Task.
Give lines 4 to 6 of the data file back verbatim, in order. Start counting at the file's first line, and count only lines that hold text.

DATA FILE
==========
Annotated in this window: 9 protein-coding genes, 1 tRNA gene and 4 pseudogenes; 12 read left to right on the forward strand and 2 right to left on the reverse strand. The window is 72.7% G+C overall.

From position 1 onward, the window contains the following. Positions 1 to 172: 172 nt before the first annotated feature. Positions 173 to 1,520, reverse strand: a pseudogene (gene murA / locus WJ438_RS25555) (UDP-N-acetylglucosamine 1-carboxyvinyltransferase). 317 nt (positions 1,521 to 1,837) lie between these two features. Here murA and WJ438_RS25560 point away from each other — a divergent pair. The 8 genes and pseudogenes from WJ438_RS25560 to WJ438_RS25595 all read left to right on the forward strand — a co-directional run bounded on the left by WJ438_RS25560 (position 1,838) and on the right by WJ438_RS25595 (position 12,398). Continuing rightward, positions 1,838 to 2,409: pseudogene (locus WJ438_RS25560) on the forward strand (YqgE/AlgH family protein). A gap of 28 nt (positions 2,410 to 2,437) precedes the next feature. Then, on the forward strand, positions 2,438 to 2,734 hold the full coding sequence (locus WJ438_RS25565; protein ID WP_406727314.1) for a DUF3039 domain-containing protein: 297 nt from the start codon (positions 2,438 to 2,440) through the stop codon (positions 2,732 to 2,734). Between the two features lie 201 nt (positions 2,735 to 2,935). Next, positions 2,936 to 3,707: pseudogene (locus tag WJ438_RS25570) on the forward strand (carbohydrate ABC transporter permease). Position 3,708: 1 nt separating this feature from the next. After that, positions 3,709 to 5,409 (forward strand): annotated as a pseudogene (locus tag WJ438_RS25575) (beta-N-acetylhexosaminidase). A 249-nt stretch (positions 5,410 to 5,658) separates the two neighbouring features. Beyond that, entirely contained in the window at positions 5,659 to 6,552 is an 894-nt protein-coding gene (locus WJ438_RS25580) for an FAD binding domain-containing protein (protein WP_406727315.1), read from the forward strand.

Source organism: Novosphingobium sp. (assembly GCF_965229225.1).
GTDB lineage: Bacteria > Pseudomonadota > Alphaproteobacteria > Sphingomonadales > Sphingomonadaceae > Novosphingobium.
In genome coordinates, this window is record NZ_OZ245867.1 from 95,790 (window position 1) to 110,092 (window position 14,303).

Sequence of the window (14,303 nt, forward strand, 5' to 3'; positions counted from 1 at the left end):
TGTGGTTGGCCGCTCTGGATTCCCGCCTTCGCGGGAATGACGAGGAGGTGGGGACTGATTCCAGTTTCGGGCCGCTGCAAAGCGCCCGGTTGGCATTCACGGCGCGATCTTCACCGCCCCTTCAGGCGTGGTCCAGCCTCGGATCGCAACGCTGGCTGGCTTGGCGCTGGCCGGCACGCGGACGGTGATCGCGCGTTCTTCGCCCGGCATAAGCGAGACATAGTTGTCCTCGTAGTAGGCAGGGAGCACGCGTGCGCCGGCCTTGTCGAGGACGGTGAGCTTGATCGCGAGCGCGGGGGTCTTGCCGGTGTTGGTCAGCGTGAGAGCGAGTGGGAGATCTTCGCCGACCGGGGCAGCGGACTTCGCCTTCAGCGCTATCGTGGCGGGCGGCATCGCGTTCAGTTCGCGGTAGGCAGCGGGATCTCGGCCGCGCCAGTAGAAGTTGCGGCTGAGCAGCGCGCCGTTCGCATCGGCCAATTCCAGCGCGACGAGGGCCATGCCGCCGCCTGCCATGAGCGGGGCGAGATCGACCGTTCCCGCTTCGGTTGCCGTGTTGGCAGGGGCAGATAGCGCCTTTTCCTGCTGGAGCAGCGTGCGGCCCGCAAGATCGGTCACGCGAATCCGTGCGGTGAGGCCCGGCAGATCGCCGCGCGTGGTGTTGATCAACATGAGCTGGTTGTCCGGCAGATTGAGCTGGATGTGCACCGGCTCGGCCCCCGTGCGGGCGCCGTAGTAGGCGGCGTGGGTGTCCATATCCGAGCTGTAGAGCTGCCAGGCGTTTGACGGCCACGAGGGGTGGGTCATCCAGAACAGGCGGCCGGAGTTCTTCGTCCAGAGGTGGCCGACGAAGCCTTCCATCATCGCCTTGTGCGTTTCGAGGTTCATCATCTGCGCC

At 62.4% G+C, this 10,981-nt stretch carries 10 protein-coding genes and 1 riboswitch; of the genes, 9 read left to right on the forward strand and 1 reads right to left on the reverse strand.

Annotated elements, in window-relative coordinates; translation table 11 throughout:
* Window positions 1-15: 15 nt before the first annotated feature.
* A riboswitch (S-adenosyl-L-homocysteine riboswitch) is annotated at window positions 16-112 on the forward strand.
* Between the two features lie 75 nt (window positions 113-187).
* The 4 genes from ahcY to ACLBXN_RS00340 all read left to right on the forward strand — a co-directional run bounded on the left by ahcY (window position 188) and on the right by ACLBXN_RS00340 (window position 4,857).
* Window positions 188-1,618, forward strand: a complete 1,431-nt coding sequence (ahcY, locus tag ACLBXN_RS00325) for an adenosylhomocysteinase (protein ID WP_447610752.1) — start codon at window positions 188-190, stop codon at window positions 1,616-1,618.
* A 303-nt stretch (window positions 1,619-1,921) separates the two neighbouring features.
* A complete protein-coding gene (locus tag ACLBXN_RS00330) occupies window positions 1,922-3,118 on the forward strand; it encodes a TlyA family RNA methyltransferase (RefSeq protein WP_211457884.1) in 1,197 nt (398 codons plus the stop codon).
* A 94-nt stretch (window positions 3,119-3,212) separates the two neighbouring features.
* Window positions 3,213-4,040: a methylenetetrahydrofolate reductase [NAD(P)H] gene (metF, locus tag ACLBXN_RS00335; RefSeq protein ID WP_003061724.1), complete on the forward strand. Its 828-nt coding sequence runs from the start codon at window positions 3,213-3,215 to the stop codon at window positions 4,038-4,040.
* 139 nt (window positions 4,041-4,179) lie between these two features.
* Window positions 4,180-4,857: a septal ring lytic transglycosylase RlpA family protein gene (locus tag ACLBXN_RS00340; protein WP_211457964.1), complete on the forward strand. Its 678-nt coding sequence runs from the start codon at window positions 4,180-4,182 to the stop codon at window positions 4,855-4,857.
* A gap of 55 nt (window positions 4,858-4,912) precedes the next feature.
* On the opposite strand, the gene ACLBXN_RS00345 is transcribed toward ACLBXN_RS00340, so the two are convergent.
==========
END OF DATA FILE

GTDB lineage: Bacteria > Pseudomonadota > Alphaproteobacteria > Sphingomonadales > Sphingomonadaceae > Novosphingobium.
In genome coordinates, this window is record NZ_OZ245867.1 from 95,790 (window position 1) to 110,092 (window position 14,303).

Sequence of the window (14,303 nt, forward strand, 5' to 3'; positions counted from 1 at the left end):